Fluid may be pumped through the plurality of fins 305. Each row of fins 305 may affect the direction of the fluid flow without a single level of fins 305 taking all the force and wear caused by the force of the flowing fluid. The amount of relative centrifugal force acting upon the fluid may be dependent on the flow rate of the fluid being pumped into the downhole system. As the flow rate increases, so does the amount of force available to separate out particulate matter.

FIG. 5 comprises a first section 501 that comprises a plurality of fins 505 and a second section that comprises a plurality of exhaust ports 505 adjacent to an annular fluid channel 507 formed in the tubular body. The fluid channel 507 may be formed by a guide barrier 509 that extends into the bore formed in the tubular body of the first section 501.

The channel may comprise a narrowing thickness as it approaches the exhaust ports 505. The exhaust ports 505 may comprise a cup shaped geometry that may transfer the downward force of the drilling fluid into an upward force inducing the lighter and denser portions of drilling fluid to coalesce above the exhaust ports 505. The fluid channel 507 and cup shaped geometry may further allow for less buildup of dense drilling fluid as it passes through the exhaust ports 505 preventing a buildup of particulate matter 205.

FIG. 6 is a cross sectional view of an embodiment of a downhole centrifugal drilling fluid separator 201 connected to a drill bit 104 comprising a deployable center indenting element 601 or other center residing drilling components, such as turbines, motors, electronics, pumps, mud sirens, jars, and combinations thereof. The deployable center indenting element 601 may be actuated by drilling fluid flowing into a piston chamber 603. A porting mechanism 605 may direct the drilling fluid into the piston chamber 603 such that the deployable center indenting element 601 generates a hammering action while drilling. The drill bit 104 may further comprise at least one turbine 607 in connection with the porting mechanism 605 to direct the drilling fluid.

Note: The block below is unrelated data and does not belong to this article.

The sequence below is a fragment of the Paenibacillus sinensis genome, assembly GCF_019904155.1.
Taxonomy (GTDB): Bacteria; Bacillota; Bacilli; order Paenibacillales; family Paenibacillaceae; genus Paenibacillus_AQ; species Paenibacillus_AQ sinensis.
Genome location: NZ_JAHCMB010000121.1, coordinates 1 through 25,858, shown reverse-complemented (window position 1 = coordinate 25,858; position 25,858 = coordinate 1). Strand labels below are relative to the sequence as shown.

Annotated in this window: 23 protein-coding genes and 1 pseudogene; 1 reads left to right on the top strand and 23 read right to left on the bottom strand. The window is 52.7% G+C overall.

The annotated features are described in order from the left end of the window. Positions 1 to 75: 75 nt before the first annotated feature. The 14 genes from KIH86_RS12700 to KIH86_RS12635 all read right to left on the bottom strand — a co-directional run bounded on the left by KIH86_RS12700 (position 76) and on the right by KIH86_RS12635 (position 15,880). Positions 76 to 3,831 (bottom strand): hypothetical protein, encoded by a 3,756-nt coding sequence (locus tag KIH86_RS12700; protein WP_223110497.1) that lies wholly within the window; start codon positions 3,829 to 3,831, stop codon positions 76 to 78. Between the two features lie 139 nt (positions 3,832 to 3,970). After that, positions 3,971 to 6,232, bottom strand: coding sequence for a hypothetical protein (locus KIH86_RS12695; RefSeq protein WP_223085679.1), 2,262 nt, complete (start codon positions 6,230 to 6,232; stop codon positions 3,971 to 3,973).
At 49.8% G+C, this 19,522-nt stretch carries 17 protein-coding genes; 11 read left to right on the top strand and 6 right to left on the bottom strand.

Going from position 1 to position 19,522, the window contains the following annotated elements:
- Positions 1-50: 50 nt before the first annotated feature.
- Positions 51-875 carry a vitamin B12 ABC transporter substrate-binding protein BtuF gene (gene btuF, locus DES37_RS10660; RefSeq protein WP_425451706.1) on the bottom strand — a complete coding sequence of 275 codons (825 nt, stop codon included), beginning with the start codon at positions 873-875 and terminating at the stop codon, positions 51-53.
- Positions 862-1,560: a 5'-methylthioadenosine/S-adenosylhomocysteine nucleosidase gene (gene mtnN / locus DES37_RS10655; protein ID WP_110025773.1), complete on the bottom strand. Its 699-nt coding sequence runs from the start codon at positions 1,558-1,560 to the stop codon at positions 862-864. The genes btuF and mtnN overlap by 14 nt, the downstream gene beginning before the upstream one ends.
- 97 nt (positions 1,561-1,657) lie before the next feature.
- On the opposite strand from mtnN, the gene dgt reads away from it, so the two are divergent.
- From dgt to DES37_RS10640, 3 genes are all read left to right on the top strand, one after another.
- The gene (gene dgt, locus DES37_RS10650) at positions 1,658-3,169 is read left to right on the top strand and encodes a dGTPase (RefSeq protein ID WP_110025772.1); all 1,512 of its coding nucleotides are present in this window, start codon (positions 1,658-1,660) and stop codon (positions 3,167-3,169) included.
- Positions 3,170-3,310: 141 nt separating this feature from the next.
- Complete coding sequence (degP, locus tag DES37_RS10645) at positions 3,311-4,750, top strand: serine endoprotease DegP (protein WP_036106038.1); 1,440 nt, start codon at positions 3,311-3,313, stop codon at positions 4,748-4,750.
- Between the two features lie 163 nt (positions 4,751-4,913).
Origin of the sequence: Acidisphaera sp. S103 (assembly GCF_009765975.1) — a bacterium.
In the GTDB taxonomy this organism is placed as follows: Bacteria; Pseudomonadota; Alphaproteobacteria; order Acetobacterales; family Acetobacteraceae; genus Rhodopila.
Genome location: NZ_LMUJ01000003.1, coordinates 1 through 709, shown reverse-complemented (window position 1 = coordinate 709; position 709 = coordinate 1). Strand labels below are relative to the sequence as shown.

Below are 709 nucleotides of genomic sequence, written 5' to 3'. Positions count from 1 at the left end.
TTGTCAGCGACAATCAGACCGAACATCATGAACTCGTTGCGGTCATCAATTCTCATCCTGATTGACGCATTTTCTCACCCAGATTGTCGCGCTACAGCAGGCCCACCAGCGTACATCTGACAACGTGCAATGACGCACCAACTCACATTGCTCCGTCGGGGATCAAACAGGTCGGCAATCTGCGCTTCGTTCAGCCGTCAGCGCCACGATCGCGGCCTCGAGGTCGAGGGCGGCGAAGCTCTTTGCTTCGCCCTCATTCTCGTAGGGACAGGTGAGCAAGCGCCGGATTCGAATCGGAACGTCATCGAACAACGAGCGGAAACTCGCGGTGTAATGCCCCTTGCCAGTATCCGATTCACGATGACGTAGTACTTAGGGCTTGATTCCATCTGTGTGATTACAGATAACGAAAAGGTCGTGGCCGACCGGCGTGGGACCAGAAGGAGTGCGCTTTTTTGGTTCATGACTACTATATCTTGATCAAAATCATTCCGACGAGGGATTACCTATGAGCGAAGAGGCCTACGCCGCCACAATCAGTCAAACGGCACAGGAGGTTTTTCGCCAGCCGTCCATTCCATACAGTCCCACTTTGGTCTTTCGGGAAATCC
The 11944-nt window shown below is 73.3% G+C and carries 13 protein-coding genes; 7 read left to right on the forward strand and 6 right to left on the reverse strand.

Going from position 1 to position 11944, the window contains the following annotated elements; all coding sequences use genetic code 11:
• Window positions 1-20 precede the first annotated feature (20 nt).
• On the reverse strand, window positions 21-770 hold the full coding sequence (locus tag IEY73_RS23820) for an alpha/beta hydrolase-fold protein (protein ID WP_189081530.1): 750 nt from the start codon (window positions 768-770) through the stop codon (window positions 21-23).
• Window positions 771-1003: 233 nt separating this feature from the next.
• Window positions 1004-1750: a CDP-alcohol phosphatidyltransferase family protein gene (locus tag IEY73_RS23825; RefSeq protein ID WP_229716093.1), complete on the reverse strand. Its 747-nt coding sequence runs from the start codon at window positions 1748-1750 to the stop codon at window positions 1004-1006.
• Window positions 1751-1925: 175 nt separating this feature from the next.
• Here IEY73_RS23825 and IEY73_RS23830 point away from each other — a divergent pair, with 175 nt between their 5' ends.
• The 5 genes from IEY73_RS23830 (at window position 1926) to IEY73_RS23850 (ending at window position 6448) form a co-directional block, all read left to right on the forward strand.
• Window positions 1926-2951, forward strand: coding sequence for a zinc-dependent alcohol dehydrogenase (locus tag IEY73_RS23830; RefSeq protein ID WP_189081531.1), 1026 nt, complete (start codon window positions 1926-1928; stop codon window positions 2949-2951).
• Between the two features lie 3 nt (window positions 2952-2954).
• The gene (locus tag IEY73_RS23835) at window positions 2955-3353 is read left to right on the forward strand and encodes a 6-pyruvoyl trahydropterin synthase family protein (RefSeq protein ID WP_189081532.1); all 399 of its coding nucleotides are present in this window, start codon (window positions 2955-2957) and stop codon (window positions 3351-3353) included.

Lighter drilling fluid may flow through the at least one turbine 607 and into the porting mechanism 605 and the hammering action of the center indenting element 601 may provide increased efficiency in the drilling process. The lighter drilling fluid may reduce the wear on both the porting mechanism 605 and at least one turbine 607 while reducing the buildup of particulate matter in the piston chamber 603.

In some embodiments, the denser drilling fluid may be expelled out of the tool string above the bottom-hole assembly, preventing the drilling fluid's caking effect to plug up the downhole tool's equipment or wear down their components. The denser portion of drilling fluid may be expelled out of the tool string above any component that may be potentially harmed by dense drilling fluid.

FIG. 7 discloses a primary and alternate pathway 707, 702 disposed downstream of the hub and fins 305. The lighter drilling fluid flows into the primary pathway, which routes the drilling mud out of the tubular body 703 and into the annulus 701 of the wellbore. Thus, the drilling fluid that remains in the tubular body comprises an increased concentration of particulate matter and/or is a heavier weight. In some embodiments, downhole tools like mud driven motors may be operate better with a heavier drilling mud weight. In some embodiments, the lighter portion of the drilling fluid may comprise lost circulation material and/or fibrous materials that are lighter than the heavier portion of the drilling fluid.